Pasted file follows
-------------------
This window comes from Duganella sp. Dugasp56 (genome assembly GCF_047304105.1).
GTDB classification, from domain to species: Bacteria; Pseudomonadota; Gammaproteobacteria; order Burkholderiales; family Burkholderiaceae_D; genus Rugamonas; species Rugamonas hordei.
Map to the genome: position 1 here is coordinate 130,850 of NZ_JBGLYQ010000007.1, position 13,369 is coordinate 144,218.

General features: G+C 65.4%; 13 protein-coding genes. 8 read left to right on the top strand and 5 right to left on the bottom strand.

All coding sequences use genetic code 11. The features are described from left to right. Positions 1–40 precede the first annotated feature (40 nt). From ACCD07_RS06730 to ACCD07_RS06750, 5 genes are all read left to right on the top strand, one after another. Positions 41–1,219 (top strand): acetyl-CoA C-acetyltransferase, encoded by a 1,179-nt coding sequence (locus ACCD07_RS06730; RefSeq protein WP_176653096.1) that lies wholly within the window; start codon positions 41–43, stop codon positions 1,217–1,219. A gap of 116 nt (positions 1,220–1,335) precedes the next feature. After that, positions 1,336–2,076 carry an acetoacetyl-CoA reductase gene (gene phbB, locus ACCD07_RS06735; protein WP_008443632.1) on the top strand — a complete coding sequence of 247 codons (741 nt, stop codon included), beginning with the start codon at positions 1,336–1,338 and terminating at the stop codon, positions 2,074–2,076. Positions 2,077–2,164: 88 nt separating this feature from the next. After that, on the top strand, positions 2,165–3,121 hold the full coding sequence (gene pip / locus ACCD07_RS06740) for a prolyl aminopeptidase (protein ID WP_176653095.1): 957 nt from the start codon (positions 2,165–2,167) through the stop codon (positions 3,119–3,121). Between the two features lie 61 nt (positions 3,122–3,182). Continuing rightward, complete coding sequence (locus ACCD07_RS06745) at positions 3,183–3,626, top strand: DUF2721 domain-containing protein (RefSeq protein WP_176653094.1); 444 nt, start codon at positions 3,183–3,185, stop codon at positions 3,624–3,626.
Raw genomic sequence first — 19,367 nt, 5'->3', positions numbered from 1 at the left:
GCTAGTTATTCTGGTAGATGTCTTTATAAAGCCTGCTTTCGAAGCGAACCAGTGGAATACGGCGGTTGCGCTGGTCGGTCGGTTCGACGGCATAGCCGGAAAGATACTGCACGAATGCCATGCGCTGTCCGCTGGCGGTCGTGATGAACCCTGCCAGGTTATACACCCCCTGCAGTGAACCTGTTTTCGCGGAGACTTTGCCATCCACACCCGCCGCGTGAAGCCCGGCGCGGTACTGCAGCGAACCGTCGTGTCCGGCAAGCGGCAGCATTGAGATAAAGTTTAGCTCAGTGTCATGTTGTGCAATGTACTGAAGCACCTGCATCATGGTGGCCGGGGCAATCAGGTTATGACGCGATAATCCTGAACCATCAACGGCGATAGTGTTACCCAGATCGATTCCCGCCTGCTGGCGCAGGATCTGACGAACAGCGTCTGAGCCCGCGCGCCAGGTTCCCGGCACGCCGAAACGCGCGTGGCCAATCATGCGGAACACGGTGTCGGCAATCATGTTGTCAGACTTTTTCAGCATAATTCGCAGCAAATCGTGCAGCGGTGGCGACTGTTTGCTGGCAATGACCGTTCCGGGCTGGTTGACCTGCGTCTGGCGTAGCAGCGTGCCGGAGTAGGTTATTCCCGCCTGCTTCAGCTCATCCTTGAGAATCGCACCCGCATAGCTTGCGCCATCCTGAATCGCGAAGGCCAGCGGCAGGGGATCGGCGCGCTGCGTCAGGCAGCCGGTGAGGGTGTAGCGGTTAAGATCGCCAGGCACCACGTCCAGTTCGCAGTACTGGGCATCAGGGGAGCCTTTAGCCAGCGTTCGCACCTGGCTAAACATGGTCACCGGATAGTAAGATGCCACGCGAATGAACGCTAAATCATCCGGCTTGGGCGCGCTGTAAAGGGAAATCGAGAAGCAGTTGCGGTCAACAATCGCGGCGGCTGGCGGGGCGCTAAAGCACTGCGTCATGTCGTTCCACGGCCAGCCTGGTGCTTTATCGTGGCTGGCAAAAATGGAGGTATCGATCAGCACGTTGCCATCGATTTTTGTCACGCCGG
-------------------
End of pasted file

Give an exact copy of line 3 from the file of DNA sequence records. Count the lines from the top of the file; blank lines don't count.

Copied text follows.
Map to the genome: position 1 here is coordinate 130,850 of NZ_JBGLYQ010000007.1, position 13,369 is coordinate 144,218.